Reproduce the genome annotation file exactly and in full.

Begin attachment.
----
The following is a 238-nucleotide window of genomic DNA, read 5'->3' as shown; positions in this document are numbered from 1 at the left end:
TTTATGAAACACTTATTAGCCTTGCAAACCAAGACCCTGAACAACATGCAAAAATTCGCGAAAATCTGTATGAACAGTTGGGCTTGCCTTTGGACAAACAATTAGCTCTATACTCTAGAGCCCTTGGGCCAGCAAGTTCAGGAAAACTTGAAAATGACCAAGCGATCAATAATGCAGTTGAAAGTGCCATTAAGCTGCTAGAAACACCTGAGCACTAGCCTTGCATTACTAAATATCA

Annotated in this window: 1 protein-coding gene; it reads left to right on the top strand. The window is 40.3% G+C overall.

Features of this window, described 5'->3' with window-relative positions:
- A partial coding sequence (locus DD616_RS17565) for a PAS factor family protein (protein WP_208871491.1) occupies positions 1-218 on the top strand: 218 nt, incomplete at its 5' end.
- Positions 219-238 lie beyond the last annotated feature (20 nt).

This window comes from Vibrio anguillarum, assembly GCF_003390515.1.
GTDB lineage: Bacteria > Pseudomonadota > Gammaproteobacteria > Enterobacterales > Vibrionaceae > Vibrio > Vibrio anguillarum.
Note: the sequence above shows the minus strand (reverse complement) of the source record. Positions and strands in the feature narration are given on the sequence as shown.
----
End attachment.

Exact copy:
The following is a 238-nucleotide window of genomic DNA, read 5'->3' as shown; positions in this document are numbered from 1 at the left end:
TTTATGAAACACTTATTAGCCTTGCAAACCAAGACCCTGAACAACATGCAAAAATTCGCGAAAATCTGTATGAACAGTTGGGCTTGCCTTTGGACAAACAATTAGCTCTATACTCTAGAGCCCTTGGGCCAGCAAGTTCAGGAAAACTTGAAAATGACCAAGCGATCAATAATGCAGTTGAAAGTGCCATTAAGCTGCTAGAAACACCTGAGCACTAGCCTTGCATTACTAAATATCA

Annotated in this window: 1 protein-coding gene; it reads left to right on the top strand. The window is 40.3% G+C overall.

Features of this window, described 5'->3' with window-relative positions:
- A partial coding sequence (locus DD616_RS17565) for a PAS factor family protein (protein WP_208871491.1) occupies positions 1-218 on the top strand: 218 nt, incomplete at its 5' end.
- Positions 219-238 lie beyond the last annotated feature (20 nt).

This window comes from Vibrio anguillarum, assembly GCF_003390515.1.
GTDB lineage: Bacteria > Pseudomonadota > Gammaproteobacteria > Enterobacterales > Vibrionaceae > Vibrio > Vibrio anguillarum.
Note: the sequence above shows the minus strand (reverse complement) of the source record. Positions and strands in the feature narration are given on the sequence as shown.